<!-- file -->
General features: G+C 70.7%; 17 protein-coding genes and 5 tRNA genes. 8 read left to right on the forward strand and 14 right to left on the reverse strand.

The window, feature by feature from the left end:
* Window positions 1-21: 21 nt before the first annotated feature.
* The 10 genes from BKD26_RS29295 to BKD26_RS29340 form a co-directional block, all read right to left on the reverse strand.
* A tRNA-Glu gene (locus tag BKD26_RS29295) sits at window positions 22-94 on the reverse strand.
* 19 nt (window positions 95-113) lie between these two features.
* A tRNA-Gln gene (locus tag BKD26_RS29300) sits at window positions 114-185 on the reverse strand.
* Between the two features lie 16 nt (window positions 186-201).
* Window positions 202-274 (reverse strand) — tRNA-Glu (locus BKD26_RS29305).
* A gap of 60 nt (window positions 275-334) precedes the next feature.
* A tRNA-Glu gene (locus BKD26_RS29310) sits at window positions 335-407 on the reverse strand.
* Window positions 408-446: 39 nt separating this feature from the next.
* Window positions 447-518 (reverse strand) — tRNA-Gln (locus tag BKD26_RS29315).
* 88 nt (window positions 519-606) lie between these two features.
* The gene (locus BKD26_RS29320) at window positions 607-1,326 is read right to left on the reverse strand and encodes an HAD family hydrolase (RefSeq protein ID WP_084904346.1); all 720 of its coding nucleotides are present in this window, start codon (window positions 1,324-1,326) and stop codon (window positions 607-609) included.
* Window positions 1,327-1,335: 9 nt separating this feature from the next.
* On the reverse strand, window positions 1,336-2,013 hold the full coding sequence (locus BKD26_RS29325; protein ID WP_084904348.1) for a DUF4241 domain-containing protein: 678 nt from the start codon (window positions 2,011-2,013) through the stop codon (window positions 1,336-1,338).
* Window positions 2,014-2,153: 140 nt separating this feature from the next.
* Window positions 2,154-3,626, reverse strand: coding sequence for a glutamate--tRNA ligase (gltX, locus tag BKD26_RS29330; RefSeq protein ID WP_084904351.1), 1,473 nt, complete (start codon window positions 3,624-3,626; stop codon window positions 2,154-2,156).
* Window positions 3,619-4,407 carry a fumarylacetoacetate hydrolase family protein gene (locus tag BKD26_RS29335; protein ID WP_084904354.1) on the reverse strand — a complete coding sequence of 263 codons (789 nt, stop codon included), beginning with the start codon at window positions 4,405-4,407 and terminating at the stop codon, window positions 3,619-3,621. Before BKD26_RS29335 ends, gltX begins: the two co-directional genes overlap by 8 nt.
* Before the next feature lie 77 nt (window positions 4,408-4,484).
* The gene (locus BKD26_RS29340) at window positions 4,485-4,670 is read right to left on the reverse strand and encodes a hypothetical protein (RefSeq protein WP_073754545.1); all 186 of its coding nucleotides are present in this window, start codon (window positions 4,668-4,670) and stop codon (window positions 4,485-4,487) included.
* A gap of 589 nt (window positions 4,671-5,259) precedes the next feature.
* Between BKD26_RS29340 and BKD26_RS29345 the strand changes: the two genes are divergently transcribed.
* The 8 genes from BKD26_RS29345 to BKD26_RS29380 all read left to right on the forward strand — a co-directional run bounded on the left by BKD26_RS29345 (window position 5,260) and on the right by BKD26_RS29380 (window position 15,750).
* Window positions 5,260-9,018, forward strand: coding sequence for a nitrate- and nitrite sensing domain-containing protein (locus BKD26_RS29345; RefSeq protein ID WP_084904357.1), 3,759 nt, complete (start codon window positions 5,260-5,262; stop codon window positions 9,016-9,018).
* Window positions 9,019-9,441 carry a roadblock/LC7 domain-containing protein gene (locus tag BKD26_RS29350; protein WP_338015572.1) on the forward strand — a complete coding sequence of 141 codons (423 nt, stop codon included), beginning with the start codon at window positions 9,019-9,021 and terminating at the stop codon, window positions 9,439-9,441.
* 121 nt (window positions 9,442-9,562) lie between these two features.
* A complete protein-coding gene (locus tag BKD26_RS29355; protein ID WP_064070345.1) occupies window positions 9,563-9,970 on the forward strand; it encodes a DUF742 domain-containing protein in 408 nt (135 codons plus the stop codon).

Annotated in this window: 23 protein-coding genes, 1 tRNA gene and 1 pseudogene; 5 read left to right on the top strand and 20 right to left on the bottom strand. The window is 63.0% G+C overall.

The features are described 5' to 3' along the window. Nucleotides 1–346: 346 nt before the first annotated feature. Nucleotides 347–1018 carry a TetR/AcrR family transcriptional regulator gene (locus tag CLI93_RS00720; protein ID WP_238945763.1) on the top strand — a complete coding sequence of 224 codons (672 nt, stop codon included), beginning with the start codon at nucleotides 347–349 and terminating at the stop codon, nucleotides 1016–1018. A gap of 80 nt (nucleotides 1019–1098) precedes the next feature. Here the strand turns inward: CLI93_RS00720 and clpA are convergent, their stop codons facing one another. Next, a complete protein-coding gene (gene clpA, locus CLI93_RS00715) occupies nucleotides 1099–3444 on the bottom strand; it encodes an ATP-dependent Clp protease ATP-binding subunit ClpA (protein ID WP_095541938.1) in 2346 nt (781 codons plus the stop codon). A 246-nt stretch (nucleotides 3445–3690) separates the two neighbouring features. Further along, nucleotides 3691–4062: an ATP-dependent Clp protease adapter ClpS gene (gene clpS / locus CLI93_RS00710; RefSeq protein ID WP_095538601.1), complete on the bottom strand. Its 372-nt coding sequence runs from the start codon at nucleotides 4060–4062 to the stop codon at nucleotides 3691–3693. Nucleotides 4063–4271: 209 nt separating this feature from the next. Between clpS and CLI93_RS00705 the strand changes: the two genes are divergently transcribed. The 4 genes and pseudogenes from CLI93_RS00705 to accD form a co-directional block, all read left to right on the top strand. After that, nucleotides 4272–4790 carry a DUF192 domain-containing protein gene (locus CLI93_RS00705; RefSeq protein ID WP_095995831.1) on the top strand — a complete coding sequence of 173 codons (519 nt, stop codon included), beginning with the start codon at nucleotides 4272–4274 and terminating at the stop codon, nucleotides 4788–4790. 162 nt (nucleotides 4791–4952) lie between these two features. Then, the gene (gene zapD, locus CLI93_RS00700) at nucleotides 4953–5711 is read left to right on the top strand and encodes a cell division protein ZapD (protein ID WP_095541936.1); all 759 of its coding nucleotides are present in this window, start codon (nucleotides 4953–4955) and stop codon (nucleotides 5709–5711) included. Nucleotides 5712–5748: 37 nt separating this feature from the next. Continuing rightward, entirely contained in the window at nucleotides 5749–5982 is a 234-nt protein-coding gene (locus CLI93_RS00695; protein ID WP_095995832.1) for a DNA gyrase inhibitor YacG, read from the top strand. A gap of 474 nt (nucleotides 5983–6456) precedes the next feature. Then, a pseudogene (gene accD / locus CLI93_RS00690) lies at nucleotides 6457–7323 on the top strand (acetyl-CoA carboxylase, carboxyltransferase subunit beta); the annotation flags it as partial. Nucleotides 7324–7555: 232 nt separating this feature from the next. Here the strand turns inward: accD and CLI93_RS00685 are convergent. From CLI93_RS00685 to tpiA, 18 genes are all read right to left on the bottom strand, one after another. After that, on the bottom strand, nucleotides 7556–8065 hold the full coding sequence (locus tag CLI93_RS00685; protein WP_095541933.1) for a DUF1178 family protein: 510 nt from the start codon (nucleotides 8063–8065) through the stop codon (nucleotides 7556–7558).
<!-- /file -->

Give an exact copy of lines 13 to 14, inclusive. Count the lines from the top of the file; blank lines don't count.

* Window positions 447-518 (reverse strand) — tRNA-Gln (locus tag BKD26_RS29315).
* 88 nt (window positions 519-606) lie between these two features.